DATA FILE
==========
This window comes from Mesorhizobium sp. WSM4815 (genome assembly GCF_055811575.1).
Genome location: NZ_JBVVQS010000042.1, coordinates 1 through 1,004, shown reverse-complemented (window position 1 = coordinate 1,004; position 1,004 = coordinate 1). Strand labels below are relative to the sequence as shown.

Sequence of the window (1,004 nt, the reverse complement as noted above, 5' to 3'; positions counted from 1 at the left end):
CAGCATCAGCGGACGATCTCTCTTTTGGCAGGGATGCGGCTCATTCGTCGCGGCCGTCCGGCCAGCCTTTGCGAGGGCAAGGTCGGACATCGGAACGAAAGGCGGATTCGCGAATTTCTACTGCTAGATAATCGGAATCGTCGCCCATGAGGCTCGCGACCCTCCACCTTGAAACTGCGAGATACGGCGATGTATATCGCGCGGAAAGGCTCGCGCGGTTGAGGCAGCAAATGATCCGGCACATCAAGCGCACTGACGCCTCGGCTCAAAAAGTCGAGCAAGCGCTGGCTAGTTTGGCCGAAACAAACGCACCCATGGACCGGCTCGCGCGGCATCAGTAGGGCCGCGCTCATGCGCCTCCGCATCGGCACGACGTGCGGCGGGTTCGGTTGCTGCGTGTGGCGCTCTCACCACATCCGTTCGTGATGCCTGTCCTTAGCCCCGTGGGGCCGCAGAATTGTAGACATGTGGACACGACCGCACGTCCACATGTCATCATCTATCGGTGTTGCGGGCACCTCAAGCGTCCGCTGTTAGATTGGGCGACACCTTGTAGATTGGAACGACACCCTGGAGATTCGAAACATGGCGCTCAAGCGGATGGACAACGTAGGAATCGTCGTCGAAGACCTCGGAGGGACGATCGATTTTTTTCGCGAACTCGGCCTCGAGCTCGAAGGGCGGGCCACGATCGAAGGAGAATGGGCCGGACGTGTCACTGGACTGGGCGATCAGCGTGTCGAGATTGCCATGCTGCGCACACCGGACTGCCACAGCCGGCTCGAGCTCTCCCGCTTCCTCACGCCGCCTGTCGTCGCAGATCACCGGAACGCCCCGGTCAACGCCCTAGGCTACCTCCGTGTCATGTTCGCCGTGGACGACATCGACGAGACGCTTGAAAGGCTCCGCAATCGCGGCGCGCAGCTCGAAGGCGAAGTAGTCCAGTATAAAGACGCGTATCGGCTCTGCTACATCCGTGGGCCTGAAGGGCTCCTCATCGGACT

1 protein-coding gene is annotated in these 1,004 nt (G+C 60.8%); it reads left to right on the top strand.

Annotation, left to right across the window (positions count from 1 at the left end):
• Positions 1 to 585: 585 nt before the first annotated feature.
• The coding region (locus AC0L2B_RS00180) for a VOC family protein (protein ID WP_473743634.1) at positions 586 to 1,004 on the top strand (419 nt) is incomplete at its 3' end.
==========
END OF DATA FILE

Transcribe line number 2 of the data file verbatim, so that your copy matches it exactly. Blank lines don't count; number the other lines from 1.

Genome location: NZ_JBVVQS010000042.1, coordinates 1 through 1,004, shown reverse-complemented (window position 1 = coordinate 1,004; position 1,004 = coordinate 1). Strand labels below are relative to the sequence as shown.